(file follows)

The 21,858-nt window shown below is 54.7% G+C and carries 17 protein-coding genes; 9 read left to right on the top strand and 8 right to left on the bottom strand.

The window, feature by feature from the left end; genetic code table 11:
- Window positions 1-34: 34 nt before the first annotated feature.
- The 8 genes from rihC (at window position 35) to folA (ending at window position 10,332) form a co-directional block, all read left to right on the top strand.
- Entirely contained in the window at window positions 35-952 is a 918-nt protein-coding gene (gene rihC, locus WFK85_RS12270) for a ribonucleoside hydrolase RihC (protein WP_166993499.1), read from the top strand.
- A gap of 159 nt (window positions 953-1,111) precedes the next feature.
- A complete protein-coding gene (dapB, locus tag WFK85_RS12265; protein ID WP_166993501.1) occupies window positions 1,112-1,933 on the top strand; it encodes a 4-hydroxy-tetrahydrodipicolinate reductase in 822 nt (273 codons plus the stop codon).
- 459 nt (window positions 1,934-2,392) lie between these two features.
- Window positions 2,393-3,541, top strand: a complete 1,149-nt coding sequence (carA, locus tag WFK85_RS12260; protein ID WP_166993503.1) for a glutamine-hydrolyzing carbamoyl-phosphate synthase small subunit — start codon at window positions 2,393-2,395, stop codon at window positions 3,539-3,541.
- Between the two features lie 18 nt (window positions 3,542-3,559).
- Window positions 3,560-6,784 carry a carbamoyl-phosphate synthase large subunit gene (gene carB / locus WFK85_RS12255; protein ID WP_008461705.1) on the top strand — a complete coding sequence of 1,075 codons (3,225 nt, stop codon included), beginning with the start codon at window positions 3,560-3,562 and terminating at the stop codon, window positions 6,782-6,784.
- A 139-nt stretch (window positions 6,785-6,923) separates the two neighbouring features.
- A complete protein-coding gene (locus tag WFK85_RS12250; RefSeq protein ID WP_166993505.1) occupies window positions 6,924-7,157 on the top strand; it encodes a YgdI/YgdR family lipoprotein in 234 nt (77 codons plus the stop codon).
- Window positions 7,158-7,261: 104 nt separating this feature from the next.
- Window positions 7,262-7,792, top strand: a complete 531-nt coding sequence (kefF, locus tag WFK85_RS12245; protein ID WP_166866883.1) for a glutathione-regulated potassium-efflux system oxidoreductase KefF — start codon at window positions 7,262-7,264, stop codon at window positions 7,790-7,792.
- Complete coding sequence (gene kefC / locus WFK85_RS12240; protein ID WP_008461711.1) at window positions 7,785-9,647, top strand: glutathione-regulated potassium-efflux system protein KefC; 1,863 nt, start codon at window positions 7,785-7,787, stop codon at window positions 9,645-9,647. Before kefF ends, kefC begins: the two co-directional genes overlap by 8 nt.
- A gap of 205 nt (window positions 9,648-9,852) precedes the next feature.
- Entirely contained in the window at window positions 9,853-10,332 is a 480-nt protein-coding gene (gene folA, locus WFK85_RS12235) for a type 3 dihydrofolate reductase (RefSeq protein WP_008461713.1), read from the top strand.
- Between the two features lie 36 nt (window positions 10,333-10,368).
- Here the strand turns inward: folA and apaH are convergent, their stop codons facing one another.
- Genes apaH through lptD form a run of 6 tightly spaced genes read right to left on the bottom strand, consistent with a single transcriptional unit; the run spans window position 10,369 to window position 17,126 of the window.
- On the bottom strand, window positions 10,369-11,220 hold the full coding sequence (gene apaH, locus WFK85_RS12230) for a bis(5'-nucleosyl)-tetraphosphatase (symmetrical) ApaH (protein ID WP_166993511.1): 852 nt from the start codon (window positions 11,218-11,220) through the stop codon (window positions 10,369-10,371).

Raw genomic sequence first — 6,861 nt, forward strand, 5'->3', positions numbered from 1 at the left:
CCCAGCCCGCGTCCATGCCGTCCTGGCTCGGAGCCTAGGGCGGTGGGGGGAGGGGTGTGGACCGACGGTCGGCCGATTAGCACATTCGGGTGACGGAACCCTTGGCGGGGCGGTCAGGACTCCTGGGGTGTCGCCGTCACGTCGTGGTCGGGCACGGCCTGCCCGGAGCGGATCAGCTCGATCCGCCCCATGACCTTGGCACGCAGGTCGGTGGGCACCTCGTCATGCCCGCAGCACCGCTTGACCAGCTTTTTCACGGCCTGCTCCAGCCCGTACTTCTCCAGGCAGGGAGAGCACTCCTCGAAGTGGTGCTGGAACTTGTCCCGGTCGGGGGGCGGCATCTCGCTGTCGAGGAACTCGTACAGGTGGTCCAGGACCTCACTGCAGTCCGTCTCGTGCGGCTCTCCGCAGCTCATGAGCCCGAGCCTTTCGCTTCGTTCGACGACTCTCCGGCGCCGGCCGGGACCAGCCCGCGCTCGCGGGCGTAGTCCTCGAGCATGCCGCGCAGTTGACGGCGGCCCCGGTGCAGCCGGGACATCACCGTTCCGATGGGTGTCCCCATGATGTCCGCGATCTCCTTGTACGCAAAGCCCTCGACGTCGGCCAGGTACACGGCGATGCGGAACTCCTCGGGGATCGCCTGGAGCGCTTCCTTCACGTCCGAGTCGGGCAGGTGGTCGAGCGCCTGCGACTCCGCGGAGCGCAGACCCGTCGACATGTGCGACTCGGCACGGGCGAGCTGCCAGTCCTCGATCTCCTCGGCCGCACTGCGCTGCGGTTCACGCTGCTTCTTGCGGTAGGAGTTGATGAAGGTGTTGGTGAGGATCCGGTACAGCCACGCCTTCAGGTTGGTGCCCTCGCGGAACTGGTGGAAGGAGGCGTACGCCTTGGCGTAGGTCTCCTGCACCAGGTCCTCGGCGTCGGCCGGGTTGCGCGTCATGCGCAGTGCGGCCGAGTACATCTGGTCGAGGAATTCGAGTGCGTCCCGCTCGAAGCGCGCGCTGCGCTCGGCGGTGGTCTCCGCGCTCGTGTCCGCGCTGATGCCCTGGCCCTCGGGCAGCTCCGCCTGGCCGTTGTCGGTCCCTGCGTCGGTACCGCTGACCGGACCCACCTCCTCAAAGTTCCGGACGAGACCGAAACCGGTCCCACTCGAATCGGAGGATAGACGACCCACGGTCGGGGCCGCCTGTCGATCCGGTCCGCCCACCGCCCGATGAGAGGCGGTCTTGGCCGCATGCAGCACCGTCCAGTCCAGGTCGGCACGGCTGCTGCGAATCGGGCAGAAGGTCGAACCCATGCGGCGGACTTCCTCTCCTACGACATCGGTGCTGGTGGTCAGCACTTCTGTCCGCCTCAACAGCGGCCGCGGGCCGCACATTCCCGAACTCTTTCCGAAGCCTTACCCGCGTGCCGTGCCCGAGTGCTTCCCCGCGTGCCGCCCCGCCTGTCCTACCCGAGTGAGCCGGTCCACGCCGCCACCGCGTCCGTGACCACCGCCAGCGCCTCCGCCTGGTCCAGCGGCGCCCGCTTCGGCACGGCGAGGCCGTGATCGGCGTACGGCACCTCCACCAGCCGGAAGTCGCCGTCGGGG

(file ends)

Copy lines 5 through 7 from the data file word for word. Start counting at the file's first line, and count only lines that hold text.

- Entirely contained in the window at window positions 35-952 is a 918-nt protein-coding gene (gene rihC, locus WFK85_RS12270) for a ribonucleoside hydrolase RihC (protein WP_166993499.1), read from the top strand.
- A gap of 159 nt (window positions 953-1,111) precedes the next feature.
- A complete protein-coding gene (dapB, locus tag WFK85_RS12265; protein ID WP_166993501.1) occupies window positions 1,112-1,933 on the top strand; it encodes a 4-hydroxy-tetrahydrodipicolinate reductase in 822 nt (273 codons plus the stop codon).